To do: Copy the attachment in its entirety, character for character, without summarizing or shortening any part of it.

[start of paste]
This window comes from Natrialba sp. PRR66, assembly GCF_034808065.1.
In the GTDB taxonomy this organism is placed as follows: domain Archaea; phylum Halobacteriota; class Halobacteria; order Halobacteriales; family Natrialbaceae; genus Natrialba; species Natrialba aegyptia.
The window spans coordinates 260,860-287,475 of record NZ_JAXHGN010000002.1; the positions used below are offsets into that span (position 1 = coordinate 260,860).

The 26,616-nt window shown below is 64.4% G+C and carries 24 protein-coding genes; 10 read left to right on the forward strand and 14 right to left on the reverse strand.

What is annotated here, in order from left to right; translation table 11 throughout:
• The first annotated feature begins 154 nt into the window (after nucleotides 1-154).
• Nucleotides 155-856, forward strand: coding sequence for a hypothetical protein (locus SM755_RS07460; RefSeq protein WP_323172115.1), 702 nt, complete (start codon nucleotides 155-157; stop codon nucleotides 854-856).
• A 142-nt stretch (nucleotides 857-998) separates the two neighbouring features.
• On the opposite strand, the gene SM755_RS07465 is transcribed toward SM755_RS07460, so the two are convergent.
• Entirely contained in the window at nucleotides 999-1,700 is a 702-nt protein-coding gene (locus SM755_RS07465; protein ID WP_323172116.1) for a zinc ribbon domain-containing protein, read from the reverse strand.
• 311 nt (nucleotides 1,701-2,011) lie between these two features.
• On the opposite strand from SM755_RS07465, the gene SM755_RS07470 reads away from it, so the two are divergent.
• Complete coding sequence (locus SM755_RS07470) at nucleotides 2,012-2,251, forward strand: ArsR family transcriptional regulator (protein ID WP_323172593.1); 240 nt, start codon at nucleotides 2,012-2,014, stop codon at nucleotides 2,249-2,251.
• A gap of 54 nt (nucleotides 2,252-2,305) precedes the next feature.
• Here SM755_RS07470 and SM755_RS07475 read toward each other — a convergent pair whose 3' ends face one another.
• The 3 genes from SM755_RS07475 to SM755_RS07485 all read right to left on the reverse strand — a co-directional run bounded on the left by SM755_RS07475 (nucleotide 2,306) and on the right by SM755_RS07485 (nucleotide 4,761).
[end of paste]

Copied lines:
This window comes from Natrialba sp. PRR66, assembly GCF_034808065.1.
In the GTDB taxonomy this organism is placed as follows: domain Archaea; phylum Halobacteriota; class Halobacteria; order Halobacteriales; family Natrialbaceae; genus Natrialba; species Natrialba aegyptia.
The window spans coordinates 260,860-287,475 of record NZ_JAXHGN010000002.1; the positions used below are offsets into that span (position 1 = coordinate 260,860).

The 26,616-nt window shown below is 64.4% G+C and carries 24 protein-coding genes; 10 read left to right on the forward strand and 14 right to left on the reverse strand.

What is annotated here, in order from left to right; translation table 11 throughout:
• The first annotated feature begins 154 nt into the window (after nucleotides 1-154).
• Nucleotides 155-856, forward strand: coding sequence for a hypothetical protein (locus SM755_RS07460; RefSeq protein WP_323172115.1), 702 nt, complete (start codon nucleotides 155-157; stop codon nucleotides 854-856).
• A 142-nt stretch (nucleotides 857-998) separates the two neighbouring features.
• On the opposite strand, the gene SM755_RS07465 is transcribed toward SM755_RS07460, so the two are convergent.
• Entirely contained in the window at nucleotides 999-1,700 is a 702-nt protein-coding gene (locus SM755_RS07465; protein ID WP_323172116.1) for a zinc ribbon domain-containing protein, read from the reverse strand.
• 311 nt (nucleotides 1,701-2,011) lie between these two features.
• On the opposite strand from SM755_RS07465, the gene SM755_RS07470 reads away from it, so the two are divergent.
• Complete coding sequence (locus SM755_RS07470) at nucleotides 2,012-2,251, forward strand: ArsR family transcriptional regulator (protein ID WP_323172593.1); 240 nt, start codon at nucleotides 2,012-2,014, stop codon at nucleotides 2,249-2,251.
• A gap of 54 nt (nucleotides 2,252-2,305) precedes the next feature.
• Here SM755_RS07470 and SM755_RS07475 read toward each other — a convergent pair whose 3' ends face one another.
• The 3 genes from SM755_RS07475 to SM755_RS07485 all read right to left on the reverse strand — a co-directional run bounded on the left by SM755_RS07475 (nucleotide 2,306) and on the right by SM755_RS07485 (nucleotide 4,761).